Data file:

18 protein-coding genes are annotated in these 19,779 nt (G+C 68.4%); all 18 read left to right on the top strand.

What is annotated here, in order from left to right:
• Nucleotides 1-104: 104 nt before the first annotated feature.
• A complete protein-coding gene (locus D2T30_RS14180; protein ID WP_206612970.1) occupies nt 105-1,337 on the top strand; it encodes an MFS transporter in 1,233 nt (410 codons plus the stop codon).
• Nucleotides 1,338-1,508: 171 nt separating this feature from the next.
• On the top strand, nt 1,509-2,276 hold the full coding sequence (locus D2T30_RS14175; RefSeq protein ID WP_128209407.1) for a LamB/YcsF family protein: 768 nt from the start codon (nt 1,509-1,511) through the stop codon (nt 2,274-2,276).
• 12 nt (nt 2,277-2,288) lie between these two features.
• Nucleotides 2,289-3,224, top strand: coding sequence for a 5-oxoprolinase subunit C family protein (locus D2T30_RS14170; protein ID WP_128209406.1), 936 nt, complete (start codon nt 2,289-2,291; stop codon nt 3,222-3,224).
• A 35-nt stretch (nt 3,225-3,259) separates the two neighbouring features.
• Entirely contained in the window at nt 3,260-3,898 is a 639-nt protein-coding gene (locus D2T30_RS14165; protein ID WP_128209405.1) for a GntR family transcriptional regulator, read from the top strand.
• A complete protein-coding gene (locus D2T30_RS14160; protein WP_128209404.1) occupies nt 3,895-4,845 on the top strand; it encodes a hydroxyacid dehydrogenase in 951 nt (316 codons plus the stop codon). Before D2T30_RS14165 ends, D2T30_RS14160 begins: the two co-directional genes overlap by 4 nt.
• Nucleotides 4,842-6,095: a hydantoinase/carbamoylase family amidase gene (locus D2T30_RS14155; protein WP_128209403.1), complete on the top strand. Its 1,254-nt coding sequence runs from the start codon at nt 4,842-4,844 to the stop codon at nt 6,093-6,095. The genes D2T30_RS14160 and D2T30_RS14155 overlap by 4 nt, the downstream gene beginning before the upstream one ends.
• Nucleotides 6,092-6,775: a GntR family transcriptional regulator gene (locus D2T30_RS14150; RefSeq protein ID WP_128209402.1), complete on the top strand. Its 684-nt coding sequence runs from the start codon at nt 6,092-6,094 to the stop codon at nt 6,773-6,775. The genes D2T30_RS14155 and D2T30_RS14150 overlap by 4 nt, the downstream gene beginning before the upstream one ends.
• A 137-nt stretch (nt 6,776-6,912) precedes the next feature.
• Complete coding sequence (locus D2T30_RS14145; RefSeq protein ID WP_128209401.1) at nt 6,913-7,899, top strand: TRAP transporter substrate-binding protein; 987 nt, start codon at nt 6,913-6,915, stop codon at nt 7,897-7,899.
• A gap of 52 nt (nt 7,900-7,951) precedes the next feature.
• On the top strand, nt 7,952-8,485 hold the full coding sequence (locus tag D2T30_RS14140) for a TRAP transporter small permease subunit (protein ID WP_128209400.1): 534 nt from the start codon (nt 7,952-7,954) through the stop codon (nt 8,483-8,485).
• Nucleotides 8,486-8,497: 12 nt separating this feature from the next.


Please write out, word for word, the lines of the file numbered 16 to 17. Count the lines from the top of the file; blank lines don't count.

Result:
• A gap of 52 nt (nt 7,900-7,951) precedes the next feature.
• On the top strand, nt 7,952-8,485 hold the full coding sequence (locus tag D2T30_RS14140) for a TRAP transporter small permease subunit (protein ID WP_128209400.1): 534 nt from the start codon (nt 7,952-7,954) through the stop codon (nt 8,483-8,485).